Due South: most power output

A south facing roof will produce the most electricity. Being a bit off directly south though has minimal impact on production. Anywhere between south-east and south-west will be very similar.

South East / South West: 5% Lower

If your roof faces south-east, or south-west, then your production will be a little lower. The timing of your electricity production will change too. South east produces more in the morning, and south west more in the afternoon / evening.

East / West: 20% Lower, but more useful?

If your roof faces due east, or due west, the production will be about 20% lower than a south facing roof.

The production numbers though are still very good and make a savvy financial investment. There's a side benefit to east / west facing solar arrays, as they produce the most electricity when you need it most.

Most homes use their largest amount of electricity in the morning (when east facing panels are producing), and late/afternoon evening (when west facing panels are producing), as people turn on their kettles, showers and ovens.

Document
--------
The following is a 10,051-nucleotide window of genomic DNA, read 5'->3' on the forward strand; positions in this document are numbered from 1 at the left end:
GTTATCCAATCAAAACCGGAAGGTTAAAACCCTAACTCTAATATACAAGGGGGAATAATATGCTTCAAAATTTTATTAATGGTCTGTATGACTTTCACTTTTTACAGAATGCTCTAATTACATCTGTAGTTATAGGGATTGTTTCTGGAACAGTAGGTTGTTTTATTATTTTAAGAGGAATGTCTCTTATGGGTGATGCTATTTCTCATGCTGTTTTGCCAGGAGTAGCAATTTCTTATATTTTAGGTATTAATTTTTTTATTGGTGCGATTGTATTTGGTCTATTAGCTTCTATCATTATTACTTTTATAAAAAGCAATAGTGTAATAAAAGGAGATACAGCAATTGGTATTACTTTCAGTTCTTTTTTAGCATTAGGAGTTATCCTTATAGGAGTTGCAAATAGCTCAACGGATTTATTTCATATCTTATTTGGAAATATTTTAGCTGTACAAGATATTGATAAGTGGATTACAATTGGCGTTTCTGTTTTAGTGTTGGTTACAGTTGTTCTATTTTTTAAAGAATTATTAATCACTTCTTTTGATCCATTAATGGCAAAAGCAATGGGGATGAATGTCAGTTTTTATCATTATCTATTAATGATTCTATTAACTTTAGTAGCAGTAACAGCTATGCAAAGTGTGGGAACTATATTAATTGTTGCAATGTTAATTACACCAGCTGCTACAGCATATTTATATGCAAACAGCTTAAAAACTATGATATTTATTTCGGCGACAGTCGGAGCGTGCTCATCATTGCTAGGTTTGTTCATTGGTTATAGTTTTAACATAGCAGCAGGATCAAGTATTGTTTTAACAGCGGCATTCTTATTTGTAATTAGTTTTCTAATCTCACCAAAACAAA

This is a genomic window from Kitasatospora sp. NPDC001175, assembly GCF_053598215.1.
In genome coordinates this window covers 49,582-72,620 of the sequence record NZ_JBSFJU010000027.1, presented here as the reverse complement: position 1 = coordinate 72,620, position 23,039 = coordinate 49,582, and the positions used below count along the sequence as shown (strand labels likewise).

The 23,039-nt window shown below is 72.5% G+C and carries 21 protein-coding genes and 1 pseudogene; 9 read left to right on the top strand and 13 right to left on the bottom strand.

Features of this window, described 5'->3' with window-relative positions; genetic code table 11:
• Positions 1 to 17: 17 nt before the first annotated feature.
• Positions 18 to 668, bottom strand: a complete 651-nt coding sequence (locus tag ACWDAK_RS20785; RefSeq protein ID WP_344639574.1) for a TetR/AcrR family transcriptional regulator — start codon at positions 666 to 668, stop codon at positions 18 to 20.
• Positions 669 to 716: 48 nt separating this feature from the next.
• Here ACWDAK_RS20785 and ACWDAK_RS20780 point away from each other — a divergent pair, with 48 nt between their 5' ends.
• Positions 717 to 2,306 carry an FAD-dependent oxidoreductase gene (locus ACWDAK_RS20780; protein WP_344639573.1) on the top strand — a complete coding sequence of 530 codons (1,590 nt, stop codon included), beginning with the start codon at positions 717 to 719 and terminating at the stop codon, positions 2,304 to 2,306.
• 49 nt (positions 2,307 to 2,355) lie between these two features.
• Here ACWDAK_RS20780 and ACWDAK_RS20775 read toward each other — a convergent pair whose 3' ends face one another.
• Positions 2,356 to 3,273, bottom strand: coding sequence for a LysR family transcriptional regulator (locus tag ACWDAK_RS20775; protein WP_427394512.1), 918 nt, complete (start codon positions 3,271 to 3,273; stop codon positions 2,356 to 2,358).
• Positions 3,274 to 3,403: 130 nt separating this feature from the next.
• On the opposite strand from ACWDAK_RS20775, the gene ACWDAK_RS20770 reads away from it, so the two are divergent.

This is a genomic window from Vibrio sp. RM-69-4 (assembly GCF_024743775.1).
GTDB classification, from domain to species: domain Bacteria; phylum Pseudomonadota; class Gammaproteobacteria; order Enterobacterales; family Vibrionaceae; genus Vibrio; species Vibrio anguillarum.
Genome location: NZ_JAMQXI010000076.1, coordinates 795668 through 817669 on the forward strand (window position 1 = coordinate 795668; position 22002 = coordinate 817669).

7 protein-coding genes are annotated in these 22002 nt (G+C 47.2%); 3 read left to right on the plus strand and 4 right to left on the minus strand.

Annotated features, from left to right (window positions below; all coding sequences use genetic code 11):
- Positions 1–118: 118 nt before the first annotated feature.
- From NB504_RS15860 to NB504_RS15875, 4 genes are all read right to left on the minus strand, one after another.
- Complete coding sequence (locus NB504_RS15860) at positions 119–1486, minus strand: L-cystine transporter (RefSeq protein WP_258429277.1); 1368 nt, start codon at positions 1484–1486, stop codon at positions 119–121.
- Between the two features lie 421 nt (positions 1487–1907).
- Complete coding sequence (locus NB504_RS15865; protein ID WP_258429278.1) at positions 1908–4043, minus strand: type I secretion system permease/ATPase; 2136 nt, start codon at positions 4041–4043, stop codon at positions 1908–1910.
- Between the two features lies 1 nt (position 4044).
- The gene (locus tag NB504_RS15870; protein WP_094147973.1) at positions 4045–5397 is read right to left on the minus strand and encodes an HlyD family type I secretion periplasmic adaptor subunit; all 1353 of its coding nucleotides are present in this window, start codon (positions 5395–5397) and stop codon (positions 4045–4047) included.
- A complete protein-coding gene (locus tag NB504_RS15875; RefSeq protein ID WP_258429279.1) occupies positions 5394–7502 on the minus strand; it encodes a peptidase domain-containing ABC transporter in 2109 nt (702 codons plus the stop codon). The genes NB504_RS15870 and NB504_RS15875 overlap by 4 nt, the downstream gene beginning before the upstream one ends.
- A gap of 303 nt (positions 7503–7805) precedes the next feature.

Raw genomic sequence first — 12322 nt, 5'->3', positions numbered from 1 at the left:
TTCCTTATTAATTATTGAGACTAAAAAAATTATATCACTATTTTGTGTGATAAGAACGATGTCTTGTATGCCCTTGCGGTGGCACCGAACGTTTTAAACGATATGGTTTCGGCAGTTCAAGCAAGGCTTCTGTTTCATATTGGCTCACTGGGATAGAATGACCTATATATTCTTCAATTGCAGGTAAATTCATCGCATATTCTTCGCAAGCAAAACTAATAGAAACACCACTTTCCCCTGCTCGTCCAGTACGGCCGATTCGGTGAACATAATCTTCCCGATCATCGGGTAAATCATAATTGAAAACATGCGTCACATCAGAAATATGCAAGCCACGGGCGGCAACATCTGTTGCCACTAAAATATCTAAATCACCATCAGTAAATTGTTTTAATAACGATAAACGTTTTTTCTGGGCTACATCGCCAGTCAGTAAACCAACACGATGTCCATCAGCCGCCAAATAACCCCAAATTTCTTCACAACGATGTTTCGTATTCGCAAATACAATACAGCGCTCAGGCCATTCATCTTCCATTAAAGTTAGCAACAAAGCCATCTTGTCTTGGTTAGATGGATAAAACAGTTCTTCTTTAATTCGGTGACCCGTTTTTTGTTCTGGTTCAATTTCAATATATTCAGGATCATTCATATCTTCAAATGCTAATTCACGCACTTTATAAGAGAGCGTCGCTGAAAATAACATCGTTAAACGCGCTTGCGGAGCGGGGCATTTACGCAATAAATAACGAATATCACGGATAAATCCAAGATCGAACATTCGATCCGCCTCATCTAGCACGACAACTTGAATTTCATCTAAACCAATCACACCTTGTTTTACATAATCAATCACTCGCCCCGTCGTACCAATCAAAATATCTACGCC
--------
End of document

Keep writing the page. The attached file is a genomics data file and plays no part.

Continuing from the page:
There's a good argument for east / west facing arrays as it means less need for battery storage as you can use the power directly. You could also cover both sides of your roof as both are pointing in a useful direction.

Northerly: not worthwhile in Ireland

As you move to pointing north the production from solar panels rapidly drops off, and we would not recommend it as a good financial or carbon-footprint reducing investment.

"Azimuth", the technical term for direction

In solar calculation reports you'll see the term "azimuth", normally quoted in degrees. That's just the fancy term for which direction the panels will be facing.

  • 90° = East
  • 180° = South
  • 270° = West

Is my roof big enough for solar?

Very likely is the short answer. Most irish houses have ample space on their rooves to make electric solar panels worthwhile.